Pressure switch 68 may be any suitable commercially available type which generates an electrical output pulse or signal in response to a flueric or fluidic input signal. The output of pressure switch 68 is connected through electrical cable 70 to electrical connector 73 of the electrical system of the pumping means located on loading clock 53. An electrical cable 72 extends between electrical connector 73 and a relay (not shown) which turns the power on and off to the pumping means. Said relay may be located for example in the main pumping room on the loading dock. An electrical cable 71 is also provided which extends from connector 73 to an electromagnetically actuated gate valve 7 located in the main supply line 78 of the oil pumping means. A manually operated gate valve 76 may also be provided in line 78. i

In operation an overflow or leakage condition in any of the tanks on barge 54 will release nitrogen under pressure through outlet manifold-sections 30B of alarm devices 10. This nitrogen will simultaneously be supplied to horns or whistles 44 through outlet sections 30B and to pressure switch 68 through conduits 64 by way of check valves 66. This will cause pressure switch 68 to generate an output control signal through electrical cables 70, 71, and 72 to the relay in the pump room and to electrically actuated gate valve 74. This output control signal causes the relay in the pump room to open shutting down the pumps and closes electrically actuated gate valve 74, which stops the flow of oil or fluid through conduit 78 to the tanks on oil barge 54. Simultaneously with the shutting down of the pumping operation horns or whistles 44 are sounded warning the operator of the overflow or leakage conditions in the oil tanks being filled.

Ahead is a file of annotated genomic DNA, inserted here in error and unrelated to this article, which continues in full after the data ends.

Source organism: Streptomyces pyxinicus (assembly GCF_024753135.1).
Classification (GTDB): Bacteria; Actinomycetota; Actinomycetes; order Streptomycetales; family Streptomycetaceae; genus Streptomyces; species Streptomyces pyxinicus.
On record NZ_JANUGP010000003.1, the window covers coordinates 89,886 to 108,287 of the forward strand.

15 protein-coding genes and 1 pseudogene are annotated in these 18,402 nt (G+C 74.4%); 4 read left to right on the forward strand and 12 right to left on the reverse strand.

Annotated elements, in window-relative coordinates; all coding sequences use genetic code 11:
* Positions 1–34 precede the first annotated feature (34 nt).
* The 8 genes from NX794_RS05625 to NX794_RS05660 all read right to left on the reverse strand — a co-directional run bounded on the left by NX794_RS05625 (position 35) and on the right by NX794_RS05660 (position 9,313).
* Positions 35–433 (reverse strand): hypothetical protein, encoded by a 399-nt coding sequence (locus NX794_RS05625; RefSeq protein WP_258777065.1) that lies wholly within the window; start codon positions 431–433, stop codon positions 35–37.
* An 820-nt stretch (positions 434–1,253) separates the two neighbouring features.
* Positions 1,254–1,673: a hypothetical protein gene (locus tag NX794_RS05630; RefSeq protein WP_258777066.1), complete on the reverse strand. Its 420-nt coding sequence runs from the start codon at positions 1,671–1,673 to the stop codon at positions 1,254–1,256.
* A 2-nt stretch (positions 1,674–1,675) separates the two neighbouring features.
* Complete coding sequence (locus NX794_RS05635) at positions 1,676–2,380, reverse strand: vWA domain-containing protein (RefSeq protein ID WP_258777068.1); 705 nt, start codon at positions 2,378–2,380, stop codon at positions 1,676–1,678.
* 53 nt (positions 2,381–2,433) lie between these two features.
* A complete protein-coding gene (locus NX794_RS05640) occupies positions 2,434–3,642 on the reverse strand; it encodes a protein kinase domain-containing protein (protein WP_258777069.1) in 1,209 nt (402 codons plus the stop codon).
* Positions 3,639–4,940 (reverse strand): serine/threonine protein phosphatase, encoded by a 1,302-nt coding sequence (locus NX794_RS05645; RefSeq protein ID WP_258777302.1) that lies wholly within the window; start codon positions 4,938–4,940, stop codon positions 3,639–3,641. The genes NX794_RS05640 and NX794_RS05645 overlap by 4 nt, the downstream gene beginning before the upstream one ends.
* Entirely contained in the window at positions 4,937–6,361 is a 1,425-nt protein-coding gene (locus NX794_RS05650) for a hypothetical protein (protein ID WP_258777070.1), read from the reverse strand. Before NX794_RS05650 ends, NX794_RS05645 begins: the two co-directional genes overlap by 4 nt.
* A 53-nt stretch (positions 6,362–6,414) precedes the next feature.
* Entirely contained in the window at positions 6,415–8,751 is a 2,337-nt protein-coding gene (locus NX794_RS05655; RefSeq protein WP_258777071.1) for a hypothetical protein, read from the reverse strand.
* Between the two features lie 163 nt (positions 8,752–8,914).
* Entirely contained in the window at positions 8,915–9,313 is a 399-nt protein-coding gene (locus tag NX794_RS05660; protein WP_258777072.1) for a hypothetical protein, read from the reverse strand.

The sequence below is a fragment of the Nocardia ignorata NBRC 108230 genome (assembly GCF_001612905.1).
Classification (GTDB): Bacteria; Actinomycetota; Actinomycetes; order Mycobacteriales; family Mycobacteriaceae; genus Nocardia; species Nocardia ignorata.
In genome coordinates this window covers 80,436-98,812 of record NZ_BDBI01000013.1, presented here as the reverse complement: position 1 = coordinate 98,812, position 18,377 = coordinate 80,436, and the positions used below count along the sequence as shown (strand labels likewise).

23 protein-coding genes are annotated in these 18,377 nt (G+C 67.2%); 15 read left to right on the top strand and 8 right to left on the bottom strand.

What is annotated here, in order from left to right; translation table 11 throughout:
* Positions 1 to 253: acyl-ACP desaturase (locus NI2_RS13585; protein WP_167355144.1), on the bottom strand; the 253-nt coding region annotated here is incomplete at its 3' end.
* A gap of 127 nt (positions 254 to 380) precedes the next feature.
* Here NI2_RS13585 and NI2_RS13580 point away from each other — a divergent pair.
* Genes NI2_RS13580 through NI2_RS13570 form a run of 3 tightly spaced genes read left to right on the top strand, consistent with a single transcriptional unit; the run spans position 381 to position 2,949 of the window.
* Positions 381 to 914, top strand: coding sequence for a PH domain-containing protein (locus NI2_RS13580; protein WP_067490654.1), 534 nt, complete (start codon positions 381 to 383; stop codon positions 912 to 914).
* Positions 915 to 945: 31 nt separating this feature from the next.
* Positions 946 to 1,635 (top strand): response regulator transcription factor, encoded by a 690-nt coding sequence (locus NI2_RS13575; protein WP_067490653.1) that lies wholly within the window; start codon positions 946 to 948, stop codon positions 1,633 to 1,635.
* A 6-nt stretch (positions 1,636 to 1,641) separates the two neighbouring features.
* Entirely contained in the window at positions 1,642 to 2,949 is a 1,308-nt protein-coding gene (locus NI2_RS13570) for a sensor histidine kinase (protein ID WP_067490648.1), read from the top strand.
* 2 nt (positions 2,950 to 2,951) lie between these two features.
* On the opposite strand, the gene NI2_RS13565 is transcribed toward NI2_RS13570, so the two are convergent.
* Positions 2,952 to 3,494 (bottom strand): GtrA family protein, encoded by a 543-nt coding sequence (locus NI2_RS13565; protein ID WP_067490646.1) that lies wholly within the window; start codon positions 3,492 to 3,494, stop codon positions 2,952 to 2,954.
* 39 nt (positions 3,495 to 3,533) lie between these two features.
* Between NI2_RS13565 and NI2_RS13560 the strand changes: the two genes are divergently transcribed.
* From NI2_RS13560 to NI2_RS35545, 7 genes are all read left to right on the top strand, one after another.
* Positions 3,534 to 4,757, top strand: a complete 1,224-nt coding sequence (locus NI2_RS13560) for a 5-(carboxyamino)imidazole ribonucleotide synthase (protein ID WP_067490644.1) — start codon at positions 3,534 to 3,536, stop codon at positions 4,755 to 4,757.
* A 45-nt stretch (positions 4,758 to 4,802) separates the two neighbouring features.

Referring to FIGS. 7 to 9 there is illustrated an alarm device for signaling either an overflow or leakage condition in a tank T having a dome portion-46 and a removable hatch 80. The alarm device of FIGS. 7 to 9 is substantially identical to the alarm, device of FIGS. 1 to of the buoyant force of supporting fluid beneath disc 84, the weight of float 24 will force disc 84 downwardly along rod 82. The relative diameters of bore 36C and rod 82 must of course be such that the vertical arm of bell crank 36 may be moved laterally a sufficient distance with respect to rod 82 to permit bell crank 36 to pivot about point 38 a sufficient amount to depress valve actuator 32. Rod 82 may be attached to the walls of tank T by welding or any other suitable rneans.

The leakage condition-sensing means of the alarm device of FIGS. 7 to 9 includes disc 84, a pulley or reel 88, a'cable 86 wound around reel 88, and a lever 90 supported about a pivot point 94. Pulley or reel 88 is pivotally mounted on lever 90 about pivot point 88B and may be adjusted through hatch 80 by rotating reel 88 to wind or unwind a selected amount of cable 86 and thereby adjust the height of disc 84. Reel 88 may be locked in any desired position by any' suitable means. For example the periphery of reel 88 may contain a series of apertures 88A which may be aligned with a locking pin 90A, which passes through a suitable aperture in lever 90. A second locking pin 92 may be provided for supporting lever 90, reel 88, and disc 84 just prior to a filling operation when tank T is empty. After the fluid in tank T reaches a predetermined minimum level which is sufficient to buoyantly support disc 84, locking pin 92 may be removed. Locking pin 92 may be supported on a bracket 91 extending from support 12 or any suitable wall of tank dome 46. Locking pin 92 may be adjusted by reaching through the opening provided by hatch 80.